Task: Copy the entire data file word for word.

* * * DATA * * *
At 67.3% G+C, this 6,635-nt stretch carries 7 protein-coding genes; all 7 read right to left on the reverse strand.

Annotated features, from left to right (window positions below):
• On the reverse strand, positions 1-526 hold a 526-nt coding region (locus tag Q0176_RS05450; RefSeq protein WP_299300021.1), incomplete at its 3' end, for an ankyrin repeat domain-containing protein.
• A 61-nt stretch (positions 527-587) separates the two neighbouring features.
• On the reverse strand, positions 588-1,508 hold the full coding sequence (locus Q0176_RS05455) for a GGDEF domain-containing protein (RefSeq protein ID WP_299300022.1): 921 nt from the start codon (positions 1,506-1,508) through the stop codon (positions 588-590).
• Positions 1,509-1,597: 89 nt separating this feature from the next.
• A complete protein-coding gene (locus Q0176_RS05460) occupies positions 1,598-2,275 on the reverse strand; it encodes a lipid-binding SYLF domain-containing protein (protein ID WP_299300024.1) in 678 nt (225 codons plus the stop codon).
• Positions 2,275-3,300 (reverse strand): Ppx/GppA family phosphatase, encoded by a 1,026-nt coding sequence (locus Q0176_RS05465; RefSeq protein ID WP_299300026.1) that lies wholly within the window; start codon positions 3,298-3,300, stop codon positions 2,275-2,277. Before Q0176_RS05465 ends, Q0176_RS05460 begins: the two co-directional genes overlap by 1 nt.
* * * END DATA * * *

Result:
At 67.3% G+C, this 6,635-nt stretch carries 7 protein-coding genes; all 7 read right to left on the reverse strand.

Annotated features, from left to right (window positions below):
• On the reverse strand, positions 1-526 hold a 526-nt coding region (locus tag Q0176_RS05450; RefSeq protein WP_299300021.1), incomplete at its 3' end, for an ankyrin repeat domain-containing protein.
• A 61-nt stretch (positions 527-587) separates the two neighbouring features.
• On the reverse strand, positions 588-1,508 hold the full coding sequence (locus Q0176_RS05455) for a GGDEF domain-containing protein (RefSeq protein ID WP_299300022.1): 921 nt from the start codon (positions 1,506-1,508) through the stop codon (positions 588-590).
• Positions 1,509-1,597: 89 nt separating this feature from the next.
• A complete protein-coding gene (locus Q0176_RS05460) occupies positions 1,598-2,275 on the reverse strand; it encodes a lipid-binding SYLF domain-containing protein (protein ID WP_299300024.1) in 678 nt (225 codons plus the stop codon).
• Positions 2,275-3,300 (reverse strand): Ppx/GppA family phosphatase, encoded by a 1,026-nt coding sequence (locus Q0176_RS05465; RefSeq protein ID WP_299300026.1) that lies wholly within the window; start codon positions 3,298-3,300, stop codon positions 2,275-2,277. Before Q0176_RS05465 ends, Q0176_RS05460 begins: the two co-directional genes overlap by 1 nt.